So, when we arrive in Exodus to find Moses, like Joseph, as part of a royal dynasty, we see another evolution in the story. We’re moving from “outsider, among the Egyptian royalty” to “insider, among the Egyptian royalty.” And, like Joseph, Moses’ personal dilemmas, his zeal, is the thing that undoes him. How many of us have been too passionate? Too vocal? Too zealous for our personal charge? Again, the characters are as present and real, so very human, that we cannot help but go, “Ah! Yes! Someone like me! I understand this person!” Moses is not the spoiled brat of aristocracy, he is instead a complex hero, or rather a sort of anti-hero. Part of the enemy’s family, part of the oppressive system, but when he tries to do the “right” thing, he’s a murderer. We love him, we fear him, and yet we “know” him because something like this resonates in our own lives. And in this, we still find a way to relate because he is not perfect, a pristine patriarch from the feltboards and Sunday School animatics of childhood. There is a rawness that appeals to us. A faulty humanity very much like our own.
So Moses runs away. Unlike Joseph who is exiled by force, Moses willing chooses to be forgotten. He leaves and tries to rebuild his life. He makes an attempt to reboot, to start over, to let the sands of time and distance do their work, to go from celebrity to obscurity. His journey is not that of Cheers, wanting to find a place where everybody knows his name, but the opposite – to be forgotten entirely.
Can he do this? Can we? Can any of us? Can we truly set aside what came before and forget ourselves, then build (not rebuild, but build, as though from nothing) our lives? Deep within each of us these questions linger. And given the chance, would we? Perhaps this is a more revealing question.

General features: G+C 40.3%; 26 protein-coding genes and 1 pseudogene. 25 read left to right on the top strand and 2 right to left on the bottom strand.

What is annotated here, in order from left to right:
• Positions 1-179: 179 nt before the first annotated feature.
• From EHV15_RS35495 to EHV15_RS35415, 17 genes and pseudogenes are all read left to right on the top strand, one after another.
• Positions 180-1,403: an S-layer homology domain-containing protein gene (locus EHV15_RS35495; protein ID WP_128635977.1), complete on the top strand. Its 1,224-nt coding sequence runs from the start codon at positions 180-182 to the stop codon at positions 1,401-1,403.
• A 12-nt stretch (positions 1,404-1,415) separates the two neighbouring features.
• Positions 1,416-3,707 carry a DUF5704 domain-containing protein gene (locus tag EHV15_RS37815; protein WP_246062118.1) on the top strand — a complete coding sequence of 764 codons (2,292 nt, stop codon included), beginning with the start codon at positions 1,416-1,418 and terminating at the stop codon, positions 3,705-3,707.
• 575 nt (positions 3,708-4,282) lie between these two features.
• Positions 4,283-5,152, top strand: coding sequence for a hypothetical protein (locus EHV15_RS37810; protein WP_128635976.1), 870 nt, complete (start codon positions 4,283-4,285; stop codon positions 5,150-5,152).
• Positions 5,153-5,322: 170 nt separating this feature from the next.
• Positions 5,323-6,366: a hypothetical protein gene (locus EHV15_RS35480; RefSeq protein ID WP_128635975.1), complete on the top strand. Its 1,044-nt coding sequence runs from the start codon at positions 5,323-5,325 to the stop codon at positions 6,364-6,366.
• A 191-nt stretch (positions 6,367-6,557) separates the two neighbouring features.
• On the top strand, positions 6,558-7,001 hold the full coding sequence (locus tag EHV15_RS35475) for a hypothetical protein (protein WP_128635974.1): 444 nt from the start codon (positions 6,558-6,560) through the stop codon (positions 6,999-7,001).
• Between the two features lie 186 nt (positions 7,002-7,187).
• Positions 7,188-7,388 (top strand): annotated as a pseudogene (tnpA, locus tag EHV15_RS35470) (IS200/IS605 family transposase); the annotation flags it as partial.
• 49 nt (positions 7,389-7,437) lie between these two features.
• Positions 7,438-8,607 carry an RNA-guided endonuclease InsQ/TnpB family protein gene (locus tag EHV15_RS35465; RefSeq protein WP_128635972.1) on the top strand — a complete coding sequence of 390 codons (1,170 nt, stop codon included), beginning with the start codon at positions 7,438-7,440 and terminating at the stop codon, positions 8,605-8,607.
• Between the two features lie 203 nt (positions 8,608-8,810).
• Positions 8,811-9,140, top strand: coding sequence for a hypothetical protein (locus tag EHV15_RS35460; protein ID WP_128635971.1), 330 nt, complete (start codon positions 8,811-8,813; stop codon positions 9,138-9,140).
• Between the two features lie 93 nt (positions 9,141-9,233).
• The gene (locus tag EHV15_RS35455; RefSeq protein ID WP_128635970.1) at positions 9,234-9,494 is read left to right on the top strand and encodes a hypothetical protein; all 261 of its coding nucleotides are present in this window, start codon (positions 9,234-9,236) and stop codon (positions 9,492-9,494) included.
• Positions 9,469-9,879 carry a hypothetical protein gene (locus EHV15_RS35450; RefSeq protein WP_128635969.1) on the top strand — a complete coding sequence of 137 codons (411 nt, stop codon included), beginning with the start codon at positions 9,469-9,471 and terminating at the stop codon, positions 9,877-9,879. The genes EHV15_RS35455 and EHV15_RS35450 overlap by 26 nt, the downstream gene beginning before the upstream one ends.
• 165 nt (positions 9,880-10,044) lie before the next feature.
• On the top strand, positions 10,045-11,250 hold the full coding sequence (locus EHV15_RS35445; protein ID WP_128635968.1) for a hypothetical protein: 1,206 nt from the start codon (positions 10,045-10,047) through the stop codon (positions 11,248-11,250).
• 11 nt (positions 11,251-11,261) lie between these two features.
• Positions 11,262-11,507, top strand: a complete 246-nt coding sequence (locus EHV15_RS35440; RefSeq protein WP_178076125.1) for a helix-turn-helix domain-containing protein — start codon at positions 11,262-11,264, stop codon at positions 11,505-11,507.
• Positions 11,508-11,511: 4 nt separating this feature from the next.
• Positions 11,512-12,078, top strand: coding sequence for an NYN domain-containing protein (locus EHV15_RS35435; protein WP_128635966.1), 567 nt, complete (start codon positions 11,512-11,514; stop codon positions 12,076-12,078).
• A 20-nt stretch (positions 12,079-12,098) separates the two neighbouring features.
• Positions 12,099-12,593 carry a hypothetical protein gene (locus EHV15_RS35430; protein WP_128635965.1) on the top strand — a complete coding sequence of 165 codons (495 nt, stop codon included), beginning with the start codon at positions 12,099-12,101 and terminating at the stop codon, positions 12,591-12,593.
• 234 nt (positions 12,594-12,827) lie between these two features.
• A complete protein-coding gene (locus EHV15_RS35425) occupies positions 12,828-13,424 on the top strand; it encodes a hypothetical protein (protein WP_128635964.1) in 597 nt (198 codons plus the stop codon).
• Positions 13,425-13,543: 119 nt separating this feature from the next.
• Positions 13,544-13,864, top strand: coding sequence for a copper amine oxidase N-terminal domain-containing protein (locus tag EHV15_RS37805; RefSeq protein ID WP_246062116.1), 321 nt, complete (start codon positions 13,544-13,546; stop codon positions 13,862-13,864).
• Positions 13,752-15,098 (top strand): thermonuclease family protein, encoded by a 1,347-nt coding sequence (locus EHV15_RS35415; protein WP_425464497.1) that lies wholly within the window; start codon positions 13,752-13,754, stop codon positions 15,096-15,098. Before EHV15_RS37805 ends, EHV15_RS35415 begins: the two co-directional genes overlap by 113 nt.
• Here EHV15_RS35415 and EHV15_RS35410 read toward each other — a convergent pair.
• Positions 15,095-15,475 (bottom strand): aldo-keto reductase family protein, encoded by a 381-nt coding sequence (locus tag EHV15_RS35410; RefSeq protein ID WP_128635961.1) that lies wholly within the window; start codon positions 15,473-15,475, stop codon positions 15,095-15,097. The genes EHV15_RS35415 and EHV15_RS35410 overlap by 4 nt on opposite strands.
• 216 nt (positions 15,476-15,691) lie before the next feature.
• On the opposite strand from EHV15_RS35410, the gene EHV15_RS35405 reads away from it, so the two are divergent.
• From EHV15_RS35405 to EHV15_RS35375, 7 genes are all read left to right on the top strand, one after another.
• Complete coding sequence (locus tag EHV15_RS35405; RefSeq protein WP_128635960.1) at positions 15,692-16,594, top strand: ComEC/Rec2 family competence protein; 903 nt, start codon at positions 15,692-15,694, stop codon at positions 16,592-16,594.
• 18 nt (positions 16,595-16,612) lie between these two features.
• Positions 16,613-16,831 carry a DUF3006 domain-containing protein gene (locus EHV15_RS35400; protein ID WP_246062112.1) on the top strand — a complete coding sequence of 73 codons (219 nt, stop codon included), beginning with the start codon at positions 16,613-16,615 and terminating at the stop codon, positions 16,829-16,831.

And yet, for all of this, I must refocus here and bring attention not to Moses, or even our lives as readers and religionists. These questions, while important, are not my point. Rather, my point is to look at one aspect of Moses’ reconstruction – economy.
For a man who was once prince of the most powerful empire of prehistory and ran away from it, we must stop to examine his second act. When Moses leads the Israelite refugees out of Egypt and into the wilderness, he quickly begins to set in motion the architecture of a new economy. This makes perfect sense, when we think about it. What would you expect from someone whose life was spent in the palace among the rulers, leaders, economists, and houses of trade? Apocryphal writings ascribe “Chief Architect” to Moses before he went into exile, so he was – as best we can understand this title – the “city planner” for Egypt-proper as well as the outer lying boroughs, and arguably the nation. However much power you ascribe to him, we tend to think of Moses in very restricted ways, as though his epiphany of the oppression of Israelites was a shock to his privileged life.
What if it wasn’t that simple?